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Homecoming rape: When do bystanders become accomplices?

The circumstances of the case – with some witnesses reportedly cheering – means that some bystanders could be charged as accomplices. But that would be difficult for prosecutors to prove.

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Two students walk next to a sign about violence at Richmond High School in Richmond, Calif., on Thursday.

Paul Sakuma/AP

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The case of a 15-year-old girl who was raped outside her high school homecoming dance last weekend is likely to raise legal questions about who was merely a witness and who was an accomplice.

Four teenagers were arraigned in Richmond, Calif., Thursday. Three of the suspects are juveniles, and one is a 19-year-old man. All have been charged as adults. A 21-year-old man has also been arrested but not officially charged in the rape.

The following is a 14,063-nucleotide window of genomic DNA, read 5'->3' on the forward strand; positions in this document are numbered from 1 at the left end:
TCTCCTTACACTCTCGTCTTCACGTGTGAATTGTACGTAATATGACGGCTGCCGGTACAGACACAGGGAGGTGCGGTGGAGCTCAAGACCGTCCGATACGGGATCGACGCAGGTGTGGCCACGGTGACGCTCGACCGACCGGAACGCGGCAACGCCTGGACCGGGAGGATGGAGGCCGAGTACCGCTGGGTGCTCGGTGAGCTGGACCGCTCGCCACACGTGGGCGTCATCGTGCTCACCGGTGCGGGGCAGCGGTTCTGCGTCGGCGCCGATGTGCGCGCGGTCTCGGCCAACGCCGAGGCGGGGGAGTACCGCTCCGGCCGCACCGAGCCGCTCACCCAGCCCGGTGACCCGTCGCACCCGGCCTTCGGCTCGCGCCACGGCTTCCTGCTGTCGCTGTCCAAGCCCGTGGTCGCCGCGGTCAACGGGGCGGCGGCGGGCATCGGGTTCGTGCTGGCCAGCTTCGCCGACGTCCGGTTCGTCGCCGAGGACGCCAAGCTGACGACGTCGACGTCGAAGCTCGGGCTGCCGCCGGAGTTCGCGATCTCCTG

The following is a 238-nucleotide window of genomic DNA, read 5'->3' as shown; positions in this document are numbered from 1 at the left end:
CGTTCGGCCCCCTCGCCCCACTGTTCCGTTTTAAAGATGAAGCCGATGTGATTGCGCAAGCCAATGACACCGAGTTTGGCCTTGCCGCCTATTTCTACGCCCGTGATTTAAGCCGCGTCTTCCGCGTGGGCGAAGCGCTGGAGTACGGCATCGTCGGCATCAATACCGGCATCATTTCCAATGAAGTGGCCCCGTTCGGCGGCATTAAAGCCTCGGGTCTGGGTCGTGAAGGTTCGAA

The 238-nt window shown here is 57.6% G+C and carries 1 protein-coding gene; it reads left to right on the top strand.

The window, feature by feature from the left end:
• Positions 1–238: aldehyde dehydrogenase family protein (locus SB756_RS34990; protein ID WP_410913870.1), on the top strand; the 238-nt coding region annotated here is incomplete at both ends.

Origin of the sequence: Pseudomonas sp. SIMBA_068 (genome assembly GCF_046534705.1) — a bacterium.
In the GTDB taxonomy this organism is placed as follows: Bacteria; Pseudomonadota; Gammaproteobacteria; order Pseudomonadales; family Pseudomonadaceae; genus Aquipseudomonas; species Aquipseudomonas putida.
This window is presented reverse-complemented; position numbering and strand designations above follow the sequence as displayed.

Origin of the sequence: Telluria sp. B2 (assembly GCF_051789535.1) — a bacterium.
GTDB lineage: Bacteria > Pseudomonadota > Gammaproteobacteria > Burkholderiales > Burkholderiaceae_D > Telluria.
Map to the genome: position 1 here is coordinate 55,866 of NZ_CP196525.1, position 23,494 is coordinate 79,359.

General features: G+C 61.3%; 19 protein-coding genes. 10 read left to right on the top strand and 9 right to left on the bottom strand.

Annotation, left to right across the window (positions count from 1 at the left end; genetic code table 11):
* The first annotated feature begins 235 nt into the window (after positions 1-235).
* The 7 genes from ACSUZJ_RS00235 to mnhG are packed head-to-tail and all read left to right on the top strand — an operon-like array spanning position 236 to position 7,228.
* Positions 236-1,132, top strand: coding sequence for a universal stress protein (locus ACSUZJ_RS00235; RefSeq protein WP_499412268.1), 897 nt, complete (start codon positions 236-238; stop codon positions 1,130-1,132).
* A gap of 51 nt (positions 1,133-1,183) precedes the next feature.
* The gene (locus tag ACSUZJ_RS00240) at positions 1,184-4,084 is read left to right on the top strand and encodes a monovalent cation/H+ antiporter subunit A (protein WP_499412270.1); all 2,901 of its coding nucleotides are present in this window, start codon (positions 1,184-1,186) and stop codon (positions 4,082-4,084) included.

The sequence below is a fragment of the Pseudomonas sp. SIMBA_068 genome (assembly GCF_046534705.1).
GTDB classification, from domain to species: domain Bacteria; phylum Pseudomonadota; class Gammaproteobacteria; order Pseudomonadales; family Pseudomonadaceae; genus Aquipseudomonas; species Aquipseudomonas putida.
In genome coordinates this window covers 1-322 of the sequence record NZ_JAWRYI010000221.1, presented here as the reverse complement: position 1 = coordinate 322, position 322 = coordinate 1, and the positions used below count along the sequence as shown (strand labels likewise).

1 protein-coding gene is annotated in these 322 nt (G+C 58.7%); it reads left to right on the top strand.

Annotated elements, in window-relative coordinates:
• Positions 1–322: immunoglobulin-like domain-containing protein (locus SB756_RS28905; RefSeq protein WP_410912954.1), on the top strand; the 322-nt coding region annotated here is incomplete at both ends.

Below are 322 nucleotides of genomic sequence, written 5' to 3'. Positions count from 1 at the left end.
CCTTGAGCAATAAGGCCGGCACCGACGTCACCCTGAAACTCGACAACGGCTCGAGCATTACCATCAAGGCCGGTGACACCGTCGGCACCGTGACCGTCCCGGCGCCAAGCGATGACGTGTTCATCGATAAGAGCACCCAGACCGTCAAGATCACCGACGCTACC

The assault has shocked Bay Area residents not only because as many as two dozen people apparently witnessed it but because the attack went on for more than two hours without anyone reporting or stopping it.

A former Richmond High School student, who heard about the rape secondhand, eventually alerted Richmond Police, who expect to make more arrests in the case.

Some experts have attributed the witness inaction to the so-called bystander effect, which posits that witnesses are less likely to intervene if other bystanders aren't stepping in to stop the crime.

Drew Carberry of the National Council on Crime Prevention told CNN: "If you are in a crowd and you look and see that everyone is doing nothing, then doing nothing becomes the norm."

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